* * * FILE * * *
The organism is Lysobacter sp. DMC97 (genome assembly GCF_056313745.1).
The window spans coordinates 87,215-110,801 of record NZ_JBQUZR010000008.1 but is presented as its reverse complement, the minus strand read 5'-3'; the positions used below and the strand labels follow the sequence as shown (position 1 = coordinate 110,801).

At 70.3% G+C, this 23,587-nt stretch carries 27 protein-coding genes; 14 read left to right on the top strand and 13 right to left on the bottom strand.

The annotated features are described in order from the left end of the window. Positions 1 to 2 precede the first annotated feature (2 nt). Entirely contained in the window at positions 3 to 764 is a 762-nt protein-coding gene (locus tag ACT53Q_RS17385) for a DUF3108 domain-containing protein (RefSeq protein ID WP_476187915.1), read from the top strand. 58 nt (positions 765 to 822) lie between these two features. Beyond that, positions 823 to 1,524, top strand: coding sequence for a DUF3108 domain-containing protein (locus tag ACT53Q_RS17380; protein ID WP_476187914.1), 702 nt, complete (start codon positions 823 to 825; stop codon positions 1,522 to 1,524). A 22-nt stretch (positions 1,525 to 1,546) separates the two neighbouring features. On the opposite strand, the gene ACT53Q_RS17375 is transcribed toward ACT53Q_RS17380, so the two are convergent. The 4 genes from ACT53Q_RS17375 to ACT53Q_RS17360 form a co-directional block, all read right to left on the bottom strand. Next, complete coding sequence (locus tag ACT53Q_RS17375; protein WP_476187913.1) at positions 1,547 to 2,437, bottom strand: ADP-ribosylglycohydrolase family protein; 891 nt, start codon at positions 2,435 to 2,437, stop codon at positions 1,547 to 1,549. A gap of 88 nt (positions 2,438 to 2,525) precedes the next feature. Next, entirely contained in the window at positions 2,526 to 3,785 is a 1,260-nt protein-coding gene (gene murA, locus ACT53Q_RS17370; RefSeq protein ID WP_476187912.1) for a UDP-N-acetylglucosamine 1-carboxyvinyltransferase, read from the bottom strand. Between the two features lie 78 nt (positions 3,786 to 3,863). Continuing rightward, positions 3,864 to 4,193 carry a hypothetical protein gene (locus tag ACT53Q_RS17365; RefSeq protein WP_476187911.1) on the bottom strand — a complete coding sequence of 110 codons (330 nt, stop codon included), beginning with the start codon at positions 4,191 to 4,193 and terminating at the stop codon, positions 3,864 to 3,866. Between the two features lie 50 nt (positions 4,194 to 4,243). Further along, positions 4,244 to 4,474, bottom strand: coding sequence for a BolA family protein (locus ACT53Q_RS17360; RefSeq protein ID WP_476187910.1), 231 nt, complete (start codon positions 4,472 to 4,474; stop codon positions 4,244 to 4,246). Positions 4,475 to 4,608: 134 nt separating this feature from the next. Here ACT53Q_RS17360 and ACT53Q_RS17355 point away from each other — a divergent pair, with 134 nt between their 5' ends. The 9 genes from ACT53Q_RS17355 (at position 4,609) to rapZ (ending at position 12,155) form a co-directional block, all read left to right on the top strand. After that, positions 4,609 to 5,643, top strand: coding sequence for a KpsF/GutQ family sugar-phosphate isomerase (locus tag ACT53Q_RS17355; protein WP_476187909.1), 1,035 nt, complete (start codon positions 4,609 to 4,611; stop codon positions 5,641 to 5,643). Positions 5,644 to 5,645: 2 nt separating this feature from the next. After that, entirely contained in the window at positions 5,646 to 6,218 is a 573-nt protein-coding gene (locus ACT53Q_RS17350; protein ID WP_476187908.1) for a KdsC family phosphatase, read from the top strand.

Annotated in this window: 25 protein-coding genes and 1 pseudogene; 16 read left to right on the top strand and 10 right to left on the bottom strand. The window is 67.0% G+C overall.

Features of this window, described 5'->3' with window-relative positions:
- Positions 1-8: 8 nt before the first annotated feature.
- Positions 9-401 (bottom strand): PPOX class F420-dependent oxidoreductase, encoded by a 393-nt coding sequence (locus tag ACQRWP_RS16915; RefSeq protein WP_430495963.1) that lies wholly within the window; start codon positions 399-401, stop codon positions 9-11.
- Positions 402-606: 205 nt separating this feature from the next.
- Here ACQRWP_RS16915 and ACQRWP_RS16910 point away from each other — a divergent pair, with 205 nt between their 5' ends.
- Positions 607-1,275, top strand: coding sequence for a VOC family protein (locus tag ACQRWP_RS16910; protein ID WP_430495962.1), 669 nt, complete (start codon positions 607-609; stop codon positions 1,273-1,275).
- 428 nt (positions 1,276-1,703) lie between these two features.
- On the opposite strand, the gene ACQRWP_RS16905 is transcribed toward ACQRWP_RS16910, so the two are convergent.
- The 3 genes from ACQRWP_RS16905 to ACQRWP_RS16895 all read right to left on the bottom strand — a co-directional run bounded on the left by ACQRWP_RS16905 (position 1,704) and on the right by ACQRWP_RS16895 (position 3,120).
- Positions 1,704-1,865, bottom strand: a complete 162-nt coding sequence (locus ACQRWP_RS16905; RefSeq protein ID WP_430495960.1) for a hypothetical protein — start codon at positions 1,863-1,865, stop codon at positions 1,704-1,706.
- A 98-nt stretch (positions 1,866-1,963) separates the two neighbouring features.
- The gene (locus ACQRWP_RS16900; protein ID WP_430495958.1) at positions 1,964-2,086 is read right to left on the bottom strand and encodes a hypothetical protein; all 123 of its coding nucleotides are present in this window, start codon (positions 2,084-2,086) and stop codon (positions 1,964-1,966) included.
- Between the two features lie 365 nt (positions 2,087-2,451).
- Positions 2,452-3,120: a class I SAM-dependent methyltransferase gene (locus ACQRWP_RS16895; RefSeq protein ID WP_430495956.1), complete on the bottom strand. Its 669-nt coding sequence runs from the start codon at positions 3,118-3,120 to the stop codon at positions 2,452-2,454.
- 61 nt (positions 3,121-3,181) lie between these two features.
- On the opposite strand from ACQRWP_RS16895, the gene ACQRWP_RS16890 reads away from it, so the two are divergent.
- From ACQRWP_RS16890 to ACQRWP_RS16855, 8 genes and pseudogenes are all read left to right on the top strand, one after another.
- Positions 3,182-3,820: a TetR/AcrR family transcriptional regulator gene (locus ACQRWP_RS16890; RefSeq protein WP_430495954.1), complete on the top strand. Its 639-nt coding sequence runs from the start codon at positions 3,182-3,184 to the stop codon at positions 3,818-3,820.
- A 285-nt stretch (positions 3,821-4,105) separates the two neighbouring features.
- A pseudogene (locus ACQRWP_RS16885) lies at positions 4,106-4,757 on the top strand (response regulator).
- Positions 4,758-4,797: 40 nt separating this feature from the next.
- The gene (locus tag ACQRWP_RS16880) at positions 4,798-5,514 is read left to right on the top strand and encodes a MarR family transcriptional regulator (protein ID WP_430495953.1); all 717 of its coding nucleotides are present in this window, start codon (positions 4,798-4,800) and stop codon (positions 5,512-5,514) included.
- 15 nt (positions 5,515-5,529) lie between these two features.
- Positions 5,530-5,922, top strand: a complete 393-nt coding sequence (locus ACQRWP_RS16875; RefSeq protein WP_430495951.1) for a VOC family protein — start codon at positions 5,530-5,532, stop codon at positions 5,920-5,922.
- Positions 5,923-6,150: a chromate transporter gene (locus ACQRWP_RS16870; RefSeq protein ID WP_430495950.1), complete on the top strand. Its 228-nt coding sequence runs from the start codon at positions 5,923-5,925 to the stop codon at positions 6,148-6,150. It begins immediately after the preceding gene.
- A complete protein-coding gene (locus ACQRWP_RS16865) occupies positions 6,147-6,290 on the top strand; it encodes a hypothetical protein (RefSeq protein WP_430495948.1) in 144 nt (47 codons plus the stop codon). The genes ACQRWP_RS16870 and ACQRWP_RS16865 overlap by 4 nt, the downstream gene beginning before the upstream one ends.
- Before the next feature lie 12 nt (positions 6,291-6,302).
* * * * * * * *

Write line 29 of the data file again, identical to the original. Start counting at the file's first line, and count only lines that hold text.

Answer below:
- Positions 5,530-5,922, top strand: a complete 393-nt coding sequence (locus ACQRWP_RS16875; RefSeq protein WP_430495951.1) for a VOC family protein — start codon at positions 5,530-5,532, stop codon at positions 5,920-5,922.